The Jacksonville, Florida court determined in 100 B.R. 579.pdf that the automatic stay protections extend to protect against not just evictions but damage resulting from those that are done wrongfully.
The debtor had entered a lease agreement with a residential property. Days prior to filing a bankruptcy case the debtor was served with an eviction notice. Despite receiving notice of the bankruptcy filing, the landlord forced her way into the Debtor's home and placed the debtor's belongings on the street. Before the debtor was able to discover the eviction, her personal possessions were stolen.
An action for violation of automatic stay is brought under 11 USC § 362. This provision gives debtors the power to sue their creditors if those creditors attempt to collect against them without court permission while they're in bankruptcy. An eviction is an attempt to collect a debt. In this case, because the theft of the debtor's personal property was a result of the creditor's conduct in the wrongful eviction, the debtor was able to recover the $11,311.06 value of her stolen property.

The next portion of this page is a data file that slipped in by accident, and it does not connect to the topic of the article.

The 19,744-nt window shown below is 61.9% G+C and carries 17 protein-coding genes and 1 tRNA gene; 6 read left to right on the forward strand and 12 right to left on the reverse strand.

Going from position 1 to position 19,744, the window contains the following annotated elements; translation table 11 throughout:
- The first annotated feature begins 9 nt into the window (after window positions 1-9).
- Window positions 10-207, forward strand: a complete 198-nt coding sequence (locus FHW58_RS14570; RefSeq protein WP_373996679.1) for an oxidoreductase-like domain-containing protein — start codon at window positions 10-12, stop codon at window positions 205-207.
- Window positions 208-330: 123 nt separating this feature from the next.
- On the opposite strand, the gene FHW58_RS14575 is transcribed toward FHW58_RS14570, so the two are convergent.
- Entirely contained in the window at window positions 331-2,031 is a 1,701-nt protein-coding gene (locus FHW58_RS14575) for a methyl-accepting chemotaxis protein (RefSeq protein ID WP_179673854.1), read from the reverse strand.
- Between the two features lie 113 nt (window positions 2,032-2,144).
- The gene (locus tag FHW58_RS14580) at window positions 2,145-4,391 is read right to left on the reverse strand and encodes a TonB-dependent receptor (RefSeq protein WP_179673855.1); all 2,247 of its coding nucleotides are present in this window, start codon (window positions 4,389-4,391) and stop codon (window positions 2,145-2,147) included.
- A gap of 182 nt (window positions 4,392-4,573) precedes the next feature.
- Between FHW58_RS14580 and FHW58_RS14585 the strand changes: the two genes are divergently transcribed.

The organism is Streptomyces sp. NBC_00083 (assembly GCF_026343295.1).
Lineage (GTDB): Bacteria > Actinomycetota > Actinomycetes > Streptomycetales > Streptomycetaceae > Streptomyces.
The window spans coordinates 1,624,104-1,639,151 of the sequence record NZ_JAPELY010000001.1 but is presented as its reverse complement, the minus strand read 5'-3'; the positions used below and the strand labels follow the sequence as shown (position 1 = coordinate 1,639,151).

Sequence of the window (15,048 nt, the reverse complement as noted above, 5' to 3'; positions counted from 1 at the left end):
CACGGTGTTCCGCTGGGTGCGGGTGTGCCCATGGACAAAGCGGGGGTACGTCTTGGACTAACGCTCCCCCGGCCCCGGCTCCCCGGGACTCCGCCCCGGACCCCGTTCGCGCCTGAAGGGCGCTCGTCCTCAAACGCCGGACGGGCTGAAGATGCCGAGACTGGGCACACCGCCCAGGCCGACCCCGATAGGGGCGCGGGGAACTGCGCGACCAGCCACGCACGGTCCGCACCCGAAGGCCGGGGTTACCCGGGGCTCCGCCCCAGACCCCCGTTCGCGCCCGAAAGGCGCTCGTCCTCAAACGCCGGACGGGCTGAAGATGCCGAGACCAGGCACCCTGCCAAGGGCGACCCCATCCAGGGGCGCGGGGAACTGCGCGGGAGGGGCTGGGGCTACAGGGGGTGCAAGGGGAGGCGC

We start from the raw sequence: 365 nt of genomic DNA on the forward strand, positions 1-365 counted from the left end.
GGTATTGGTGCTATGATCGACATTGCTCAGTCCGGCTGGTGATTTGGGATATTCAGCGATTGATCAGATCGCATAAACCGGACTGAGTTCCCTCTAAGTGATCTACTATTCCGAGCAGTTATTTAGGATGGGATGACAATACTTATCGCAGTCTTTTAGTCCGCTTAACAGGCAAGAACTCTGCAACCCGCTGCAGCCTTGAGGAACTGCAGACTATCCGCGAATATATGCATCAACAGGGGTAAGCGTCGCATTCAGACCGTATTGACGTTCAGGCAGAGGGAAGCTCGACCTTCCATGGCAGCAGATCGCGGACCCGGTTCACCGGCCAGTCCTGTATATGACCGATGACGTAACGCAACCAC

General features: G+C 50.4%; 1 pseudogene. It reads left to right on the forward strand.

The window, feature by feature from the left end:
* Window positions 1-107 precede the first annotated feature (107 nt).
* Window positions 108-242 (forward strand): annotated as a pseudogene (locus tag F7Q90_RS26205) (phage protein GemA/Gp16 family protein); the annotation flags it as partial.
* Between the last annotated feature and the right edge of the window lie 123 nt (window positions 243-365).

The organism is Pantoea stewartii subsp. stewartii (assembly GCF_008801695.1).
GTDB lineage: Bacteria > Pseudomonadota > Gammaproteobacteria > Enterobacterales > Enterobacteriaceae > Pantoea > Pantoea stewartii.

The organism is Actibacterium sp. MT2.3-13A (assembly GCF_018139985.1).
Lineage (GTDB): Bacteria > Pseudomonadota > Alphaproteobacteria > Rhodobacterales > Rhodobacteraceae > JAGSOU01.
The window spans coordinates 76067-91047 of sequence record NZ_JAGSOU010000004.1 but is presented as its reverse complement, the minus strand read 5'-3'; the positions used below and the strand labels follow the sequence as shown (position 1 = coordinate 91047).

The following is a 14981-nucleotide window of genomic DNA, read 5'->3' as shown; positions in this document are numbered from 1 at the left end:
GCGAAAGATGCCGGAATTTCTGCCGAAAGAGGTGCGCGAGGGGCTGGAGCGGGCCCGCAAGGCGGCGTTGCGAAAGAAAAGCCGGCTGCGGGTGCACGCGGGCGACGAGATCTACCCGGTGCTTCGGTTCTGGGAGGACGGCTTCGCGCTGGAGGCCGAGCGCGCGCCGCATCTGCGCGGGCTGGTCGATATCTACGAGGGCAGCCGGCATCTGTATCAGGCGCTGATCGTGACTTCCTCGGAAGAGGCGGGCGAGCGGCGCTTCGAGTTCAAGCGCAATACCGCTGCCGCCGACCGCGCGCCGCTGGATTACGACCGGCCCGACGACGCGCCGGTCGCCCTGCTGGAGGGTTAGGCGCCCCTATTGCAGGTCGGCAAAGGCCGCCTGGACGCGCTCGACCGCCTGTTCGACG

I am currently engaged in similar litigation regarding a wrongfully repossessed boat. The company financing the boat repossessed it without court permission. While repossessing it, the creditor's repossession agents stole a variety of personal items from inside the boat and tore off and removed the bimini cover. This is clearly a violation of the automatic stay and though the company returned the vessel, it is still unclear what recovery my client will obtain.
If you're looking for an attorney who is willing to sue a creditor if they violate your rights, contact a Neptune Beach Bankruptcy Attorney or call us at (904) 685-1200 for a free consultation.
Bankruptcy Can Stop Florida Evictions